22. ^ "Broadwayworld.com". Broadwayworld.com. Retrieved 31 January 2012. 
  23. ^ "The Straits begins shooting today". Encore Magazine. 14 June 2011. Retrieved 31 January 2012. 
  24. ^ Snetiker, Marc (12 July 2013). "The Weir, Starring Brian Cox, to Transfer to the West End in 2014". London Buzz. Broadway.com. Retrieved 3 Devcember 2013.  Check date values in: |accessdate= (help)
  25. ^ a b "David Bradley to play William Hartnell in Celebration of Doctor Who". bbc.co.uk. 30 January 2013. Retrieved 30 January 2013. 
  26. ^ Published on Sunday 21 February 2010 11:42 (21 February 2010). "Interview: Brian Cox, actor - News". Scotsman.com. Retrieved 31 January 2012.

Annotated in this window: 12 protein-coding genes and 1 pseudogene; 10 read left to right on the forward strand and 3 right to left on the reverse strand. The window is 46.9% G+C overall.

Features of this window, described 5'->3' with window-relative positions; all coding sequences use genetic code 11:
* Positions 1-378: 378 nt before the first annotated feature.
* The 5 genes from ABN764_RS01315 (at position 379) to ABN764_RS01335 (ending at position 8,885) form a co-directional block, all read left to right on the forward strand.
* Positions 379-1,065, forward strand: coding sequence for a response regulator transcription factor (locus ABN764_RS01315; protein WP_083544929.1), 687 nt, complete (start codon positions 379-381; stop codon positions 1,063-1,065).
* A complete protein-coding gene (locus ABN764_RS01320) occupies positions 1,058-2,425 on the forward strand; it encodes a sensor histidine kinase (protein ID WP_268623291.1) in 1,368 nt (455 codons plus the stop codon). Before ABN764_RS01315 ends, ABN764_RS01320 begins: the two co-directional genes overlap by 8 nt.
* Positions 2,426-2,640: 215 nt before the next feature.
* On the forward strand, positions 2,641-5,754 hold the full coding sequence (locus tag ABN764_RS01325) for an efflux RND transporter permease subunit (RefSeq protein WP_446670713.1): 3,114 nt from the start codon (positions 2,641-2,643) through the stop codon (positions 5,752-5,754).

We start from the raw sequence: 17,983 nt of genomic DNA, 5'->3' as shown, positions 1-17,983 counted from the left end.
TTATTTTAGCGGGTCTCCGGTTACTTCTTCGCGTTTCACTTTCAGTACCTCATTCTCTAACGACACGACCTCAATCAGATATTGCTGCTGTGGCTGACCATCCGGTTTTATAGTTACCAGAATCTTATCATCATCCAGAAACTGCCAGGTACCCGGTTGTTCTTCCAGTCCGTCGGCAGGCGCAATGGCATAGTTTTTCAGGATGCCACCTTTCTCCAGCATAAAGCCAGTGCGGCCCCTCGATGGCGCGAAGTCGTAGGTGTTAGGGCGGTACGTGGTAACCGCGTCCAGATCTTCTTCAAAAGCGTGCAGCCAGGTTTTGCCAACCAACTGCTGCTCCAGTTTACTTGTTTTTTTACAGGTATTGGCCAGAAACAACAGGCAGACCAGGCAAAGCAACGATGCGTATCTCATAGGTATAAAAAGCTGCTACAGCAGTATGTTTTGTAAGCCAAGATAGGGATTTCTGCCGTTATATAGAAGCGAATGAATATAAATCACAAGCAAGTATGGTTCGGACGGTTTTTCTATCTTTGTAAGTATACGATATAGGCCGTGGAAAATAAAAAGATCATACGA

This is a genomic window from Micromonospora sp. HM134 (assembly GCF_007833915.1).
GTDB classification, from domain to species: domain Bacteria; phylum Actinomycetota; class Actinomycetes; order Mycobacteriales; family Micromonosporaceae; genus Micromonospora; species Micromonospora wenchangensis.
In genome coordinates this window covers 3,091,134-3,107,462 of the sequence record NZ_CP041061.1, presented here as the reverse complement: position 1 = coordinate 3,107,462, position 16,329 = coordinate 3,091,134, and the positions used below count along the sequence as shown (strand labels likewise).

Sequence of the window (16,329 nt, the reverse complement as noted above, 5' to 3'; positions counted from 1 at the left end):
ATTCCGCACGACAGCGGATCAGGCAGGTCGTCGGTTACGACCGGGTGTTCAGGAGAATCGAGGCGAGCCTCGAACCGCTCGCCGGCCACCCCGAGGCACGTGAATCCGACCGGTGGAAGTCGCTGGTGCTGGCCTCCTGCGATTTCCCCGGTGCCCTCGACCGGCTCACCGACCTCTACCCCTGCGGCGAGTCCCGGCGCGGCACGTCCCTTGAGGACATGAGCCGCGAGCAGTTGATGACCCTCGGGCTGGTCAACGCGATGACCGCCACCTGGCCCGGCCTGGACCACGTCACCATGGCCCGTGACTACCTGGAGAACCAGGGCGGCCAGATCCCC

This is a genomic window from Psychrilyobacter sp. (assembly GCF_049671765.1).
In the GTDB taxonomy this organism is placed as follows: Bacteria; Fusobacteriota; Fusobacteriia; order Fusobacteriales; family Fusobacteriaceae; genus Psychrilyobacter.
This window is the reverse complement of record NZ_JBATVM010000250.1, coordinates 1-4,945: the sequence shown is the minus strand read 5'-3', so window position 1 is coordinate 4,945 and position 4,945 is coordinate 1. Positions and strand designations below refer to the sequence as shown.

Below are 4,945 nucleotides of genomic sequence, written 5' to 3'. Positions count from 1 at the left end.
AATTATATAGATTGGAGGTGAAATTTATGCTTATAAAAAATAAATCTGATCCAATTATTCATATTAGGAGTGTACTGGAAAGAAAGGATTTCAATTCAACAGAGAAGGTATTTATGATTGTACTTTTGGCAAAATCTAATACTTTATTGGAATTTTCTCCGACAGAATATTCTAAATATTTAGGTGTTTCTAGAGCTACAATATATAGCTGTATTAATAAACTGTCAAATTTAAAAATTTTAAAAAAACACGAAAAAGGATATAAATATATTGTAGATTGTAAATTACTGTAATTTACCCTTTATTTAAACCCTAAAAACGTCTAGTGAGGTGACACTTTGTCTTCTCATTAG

27. ^ a b Nicoll, Andrew (6 April 2011). "Eck's man". The Scottish Sun. Retrieved 6 April 2011. 
  28. ^ "Rectorial Elections". Archives, Records and Artefacts at the University of Dundee. Retrieved 8 September 2011. 
  29. ^ a b "RU 293/3/9 E-mail on re-election of Brian Cox". Archive Services Online Cataligue. University of Dundee. Retrieved 7 February 2014. 
  30. ^ Sweney, Mark (19 April 2010). "Hollywood actors star in Age UK ad". The Guardian. Retrieved 21 April 2010. 

External linksEdit

Academic offices
Preceded by
Craig Murray
Rector of the University of Dundee
2010 – present
Succeeded by
Incumbent